There are, however, certain points of opportunity. Soft places in time, when the cockpit door comes open and we second-timers can take over. That’s when things can change. Sometimes, every so often, we walk through that door and start flipping the switches. Every so often, but not at every opportunity. Only when regret comes in do we (or at least I) risk changing the constant stream of wow! New recognition of old things is a powerful thing, and not to be abandoned lightly.

My first words came out differently this time. I spoke them at 20 months to both of my parents as they watched me bounce in one of those plastic and cloth harnesses. That part wasn’t different, but what I said was. I bobbed up and down, pushing in uncoordinated jerks with my fat little legs. My mom and dad bounced their heads along with me like idiots, hoping to make me smile. Just then, everything became lighter. Not brighter, but more faded, as though reality was becoming thin. It was the first time I had experienced a soft place.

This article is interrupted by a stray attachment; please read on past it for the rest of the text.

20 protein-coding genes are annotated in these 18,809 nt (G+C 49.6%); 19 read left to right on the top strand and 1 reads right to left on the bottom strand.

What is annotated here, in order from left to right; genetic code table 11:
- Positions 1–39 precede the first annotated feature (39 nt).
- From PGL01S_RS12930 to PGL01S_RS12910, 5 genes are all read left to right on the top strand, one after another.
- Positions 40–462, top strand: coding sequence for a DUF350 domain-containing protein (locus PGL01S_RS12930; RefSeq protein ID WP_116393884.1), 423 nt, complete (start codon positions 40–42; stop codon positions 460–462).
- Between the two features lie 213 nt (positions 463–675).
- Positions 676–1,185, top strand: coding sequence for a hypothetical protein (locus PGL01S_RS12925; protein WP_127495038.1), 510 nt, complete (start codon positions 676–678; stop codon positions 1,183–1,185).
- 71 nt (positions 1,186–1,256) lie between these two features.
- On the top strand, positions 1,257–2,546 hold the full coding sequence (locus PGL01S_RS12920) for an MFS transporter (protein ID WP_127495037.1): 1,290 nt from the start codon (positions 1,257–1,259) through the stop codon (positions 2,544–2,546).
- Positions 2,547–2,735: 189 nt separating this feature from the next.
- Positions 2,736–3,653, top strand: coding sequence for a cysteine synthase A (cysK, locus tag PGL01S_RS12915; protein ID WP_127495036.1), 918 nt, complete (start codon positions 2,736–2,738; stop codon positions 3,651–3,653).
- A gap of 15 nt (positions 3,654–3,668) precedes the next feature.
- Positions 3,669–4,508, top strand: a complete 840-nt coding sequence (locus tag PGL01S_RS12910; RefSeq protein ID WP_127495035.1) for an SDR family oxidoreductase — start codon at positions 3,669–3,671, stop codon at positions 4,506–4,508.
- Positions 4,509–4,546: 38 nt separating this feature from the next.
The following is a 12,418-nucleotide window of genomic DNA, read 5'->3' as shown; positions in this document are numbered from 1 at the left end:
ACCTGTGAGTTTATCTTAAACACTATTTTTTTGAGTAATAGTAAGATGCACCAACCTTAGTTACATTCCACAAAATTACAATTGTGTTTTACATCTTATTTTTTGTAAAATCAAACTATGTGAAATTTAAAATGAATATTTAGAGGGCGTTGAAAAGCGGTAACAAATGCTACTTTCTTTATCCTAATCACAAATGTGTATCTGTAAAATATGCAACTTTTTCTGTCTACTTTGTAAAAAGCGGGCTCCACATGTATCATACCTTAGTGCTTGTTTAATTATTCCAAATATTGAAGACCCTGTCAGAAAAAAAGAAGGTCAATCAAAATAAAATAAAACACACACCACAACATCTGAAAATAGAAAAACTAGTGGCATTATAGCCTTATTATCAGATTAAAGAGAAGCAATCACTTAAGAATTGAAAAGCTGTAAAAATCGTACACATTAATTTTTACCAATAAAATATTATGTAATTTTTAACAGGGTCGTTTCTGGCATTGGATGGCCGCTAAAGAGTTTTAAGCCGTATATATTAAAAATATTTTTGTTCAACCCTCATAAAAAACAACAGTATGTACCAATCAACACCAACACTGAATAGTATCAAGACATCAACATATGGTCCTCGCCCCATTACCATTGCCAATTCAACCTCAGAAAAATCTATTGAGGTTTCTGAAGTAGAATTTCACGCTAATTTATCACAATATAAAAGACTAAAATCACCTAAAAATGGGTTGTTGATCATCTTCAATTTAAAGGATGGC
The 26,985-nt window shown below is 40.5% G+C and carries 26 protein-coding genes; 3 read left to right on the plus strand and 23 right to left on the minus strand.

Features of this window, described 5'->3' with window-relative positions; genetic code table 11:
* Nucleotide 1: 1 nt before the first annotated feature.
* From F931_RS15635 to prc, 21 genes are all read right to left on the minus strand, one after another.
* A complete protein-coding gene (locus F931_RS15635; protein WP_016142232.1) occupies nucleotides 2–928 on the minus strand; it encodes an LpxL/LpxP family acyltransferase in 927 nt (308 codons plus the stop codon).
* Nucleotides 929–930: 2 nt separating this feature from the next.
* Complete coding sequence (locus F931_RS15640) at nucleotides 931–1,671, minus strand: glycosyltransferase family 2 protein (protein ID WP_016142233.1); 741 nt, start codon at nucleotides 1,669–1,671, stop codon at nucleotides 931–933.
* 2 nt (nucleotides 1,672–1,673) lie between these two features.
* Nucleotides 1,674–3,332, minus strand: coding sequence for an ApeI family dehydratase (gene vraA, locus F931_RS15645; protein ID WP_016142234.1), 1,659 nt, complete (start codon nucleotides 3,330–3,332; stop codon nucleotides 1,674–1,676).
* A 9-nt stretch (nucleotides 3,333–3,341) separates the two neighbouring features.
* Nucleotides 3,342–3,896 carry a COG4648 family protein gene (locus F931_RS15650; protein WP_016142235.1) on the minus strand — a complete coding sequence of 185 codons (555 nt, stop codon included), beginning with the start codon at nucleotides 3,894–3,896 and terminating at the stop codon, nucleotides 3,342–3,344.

“Buy Microsoft,” I said to them, clear as a mountain stream and sober as a judge.

It didn’t make a difference. Nobody takes financial advice from a toddler, no matter how precocious. The folks still just invested in mutual funds, but it made a funny story for awhile. After Microsoft took off, it brought more nervous laughter, and then it just disappeared. My folks didn’t think about it anymore, or at least they never spoke of it. I think I have mentioned that most of us do that with almost all of our memories.